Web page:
Press Here To Enter The Site

Press Here To Access Drum Samples At FreeSound.org

iNudge: On-Line Music Sequencer

Press Here To Enter The Site

  • Select 1 of 8 different Sound Patterns from the small Matrixes icons on the right.
  • Use your mouse to draw notes on each 16 Step Matrix.
  • Adjust the volume of the iNudge.
  • Click MORE for advanced adjustment abilities.
  • Get & Share allows you to Send Mail, Get Link, Get Embed code or Spread in communities.
  • Use the Feedback Forum to tell us what you think, leave your comments or make suggestions.
  • Check out MOST LISTENED and NEWEST iNudges below!

Geotagged Sounds on Freesound

Press Here To Enter The Site

Also The FreeSound Blog

The Freesound Project is a collaborative database of Creative Commons licensed sounds. Freesound focusses only on sound, not songs. This is what sets freesound apart from other splendid libraries like ccMixter. New to this site? Read the What is Freesound page to learn more!

Native Instruments Kontakt Scripting Tools

Press Here To Enter The Site

Excellent Kontakt Tools

Features:

Download Now
Windows (4.8 MB) new
Mac OSX (17 MB) new
If you use and like this program please feel free to make a donation to support the development:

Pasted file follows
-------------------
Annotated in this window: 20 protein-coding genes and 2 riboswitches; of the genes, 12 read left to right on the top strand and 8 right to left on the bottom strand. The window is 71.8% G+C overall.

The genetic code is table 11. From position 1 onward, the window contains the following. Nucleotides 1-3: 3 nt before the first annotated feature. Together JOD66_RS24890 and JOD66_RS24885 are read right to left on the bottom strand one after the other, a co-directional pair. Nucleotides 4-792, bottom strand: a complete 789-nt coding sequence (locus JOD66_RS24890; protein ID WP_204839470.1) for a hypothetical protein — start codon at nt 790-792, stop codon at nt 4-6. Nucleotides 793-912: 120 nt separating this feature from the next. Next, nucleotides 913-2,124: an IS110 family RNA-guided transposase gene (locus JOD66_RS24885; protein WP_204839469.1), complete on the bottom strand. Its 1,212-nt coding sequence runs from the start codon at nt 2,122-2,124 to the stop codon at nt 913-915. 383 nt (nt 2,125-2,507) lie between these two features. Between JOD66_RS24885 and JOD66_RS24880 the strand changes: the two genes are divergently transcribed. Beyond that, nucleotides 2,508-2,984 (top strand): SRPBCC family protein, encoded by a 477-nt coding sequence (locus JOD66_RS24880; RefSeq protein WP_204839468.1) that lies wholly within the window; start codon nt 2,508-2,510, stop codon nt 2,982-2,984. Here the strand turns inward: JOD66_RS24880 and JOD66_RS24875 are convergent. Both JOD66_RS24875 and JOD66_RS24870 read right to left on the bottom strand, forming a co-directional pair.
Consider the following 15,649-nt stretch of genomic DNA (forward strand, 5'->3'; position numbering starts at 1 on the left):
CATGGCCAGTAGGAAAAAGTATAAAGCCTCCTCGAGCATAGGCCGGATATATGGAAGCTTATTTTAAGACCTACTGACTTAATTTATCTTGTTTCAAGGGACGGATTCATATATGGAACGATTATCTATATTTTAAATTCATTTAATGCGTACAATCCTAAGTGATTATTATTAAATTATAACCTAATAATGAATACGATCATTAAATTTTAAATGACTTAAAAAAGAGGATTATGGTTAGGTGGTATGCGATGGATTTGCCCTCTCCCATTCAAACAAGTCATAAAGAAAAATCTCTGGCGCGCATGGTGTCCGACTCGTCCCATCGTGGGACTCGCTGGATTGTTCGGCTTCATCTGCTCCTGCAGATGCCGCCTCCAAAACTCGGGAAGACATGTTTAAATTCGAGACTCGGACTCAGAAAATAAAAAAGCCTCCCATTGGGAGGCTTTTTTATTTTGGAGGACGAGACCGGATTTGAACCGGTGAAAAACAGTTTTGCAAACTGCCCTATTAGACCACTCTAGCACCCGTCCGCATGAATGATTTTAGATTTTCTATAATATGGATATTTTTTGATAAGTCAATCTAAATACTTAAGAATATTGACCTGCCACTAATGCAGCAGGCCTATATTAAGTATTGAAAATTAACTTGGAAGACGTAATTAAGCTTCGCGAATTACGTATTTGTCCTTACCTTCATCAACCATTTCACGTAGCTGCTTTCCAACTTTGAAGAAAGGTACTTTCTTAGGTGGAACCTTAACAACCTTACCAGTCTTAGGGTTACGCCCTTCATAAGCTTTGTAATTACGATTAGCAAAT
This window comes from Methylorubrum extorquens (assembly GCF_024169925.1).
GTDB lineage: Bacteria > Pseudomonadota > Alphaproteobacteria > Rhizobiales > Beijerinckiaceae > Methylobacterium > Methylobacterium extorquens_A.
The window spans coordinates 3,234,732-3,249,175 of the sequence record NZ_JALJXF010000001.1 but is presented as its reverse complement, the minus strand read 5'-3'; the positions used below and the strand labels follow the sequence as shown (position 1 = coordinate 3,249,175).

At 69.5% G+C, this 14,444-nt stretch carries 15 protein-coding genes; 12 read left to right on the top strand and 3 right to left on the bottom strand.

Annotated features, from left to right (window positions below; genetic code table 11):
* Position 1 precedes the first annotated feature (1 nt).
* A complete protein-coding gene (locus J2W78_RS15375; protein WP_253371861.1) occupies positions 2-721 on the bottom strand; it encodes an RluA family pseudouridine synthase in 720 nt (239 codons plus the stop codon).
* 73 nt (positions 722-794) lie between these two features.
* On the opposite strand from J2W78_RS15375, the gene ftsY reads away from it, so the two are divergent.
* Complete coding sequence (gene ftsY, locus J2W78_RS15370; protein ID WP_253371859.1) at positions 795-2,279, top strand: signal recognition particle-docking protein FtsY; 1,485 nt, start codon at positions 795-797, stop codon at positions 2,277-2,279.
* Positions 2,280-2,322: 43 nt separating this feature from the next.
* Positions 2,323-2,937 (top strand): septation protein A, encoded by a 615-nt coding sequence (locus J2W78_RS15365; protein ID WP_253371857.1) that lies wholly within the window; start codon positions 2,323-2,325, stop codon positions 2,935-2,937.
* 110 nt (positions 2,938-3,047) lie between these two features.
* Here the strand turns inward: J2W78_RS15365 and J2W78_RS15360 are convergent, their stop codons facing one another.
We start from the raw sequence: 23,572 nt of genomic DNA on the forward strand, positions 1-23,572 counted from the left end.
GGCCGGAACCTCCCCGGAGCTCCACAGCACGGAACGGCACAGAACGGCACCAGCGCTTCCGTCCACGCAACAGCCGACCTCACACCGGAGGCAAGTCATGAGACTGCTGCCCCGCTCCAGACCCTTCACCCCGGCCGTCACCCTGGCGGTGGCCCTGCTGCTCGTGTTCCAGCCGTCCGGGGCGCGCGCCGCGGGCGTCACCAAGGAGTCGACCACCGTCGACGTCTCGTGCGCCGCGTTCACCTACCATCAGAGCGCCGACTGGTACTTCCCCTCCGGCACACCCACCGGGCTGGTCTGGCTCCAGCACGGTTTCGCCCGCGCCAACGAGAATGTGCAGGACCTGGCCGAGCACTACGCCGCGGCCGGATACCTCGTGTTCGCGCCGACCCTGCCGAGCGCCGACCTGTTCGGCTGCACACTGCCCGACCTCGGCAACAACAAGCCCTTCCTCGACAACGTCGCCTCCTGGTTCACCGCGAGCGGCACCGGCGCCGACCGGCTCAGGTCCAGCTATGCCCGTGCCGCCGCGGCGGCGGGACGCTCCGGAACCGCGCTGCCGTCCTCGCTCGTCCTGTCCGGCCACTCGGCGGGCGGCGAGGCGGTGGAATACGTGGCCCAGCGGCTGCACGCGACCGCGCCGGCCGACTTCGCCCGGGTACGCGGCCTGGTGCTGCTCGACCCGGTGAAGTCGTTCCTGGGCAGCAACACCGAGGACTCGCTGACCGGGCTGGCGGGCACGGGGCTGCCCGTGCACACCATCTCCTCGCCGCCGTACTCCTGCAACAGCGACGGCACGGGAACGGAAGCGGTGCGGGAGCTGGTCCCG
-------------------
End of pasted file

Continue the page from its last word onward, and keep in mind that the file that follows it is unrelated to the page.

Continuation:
• Syntax highlighting of script code.
  • Indent/dedent selected code (you can indent/dedent several rows with one key press).
  • Automatical reindentation of selected code
  • Pressing F5 runs compiles the code (this lets you declare and use user-defined functions and organize variables into families) and puts the code on the clipboard, ready to be pasted into K2.
    The compiler now reports common errors and automatically moves the cursor to the right place to let you fix them. Furthermore the syntax has been extended.
  • Pressing F10 exports the script to syntax highlighted HTML and automatically opens the page in your browser for previewing.
  • Code completion (pressing Ctrl+Space fills in the rest of the current word).
  • Call tips (pressing Ctrl+Shift+Space shows documentation for the function being called).
  • Parenthesis matching. When you write “)” the corresponding “(” is highlighted.
  • Goto line function
  • Ability to switch between fixed width fonts and variable width ones
  • Ability to choose number of steps (spaces) of indentation and an option to reindentate the whole script when this setting is changed.
  • Unlimited undo / redo
  • The compiler can optionally output compacted code (reducing it’s size by >50%) to help dealing with a K2 bug causing slowdowns for large scripts.
  • ‘end …’ lines can optionally be automatically added and there’s support for automatic indentation of pasted code.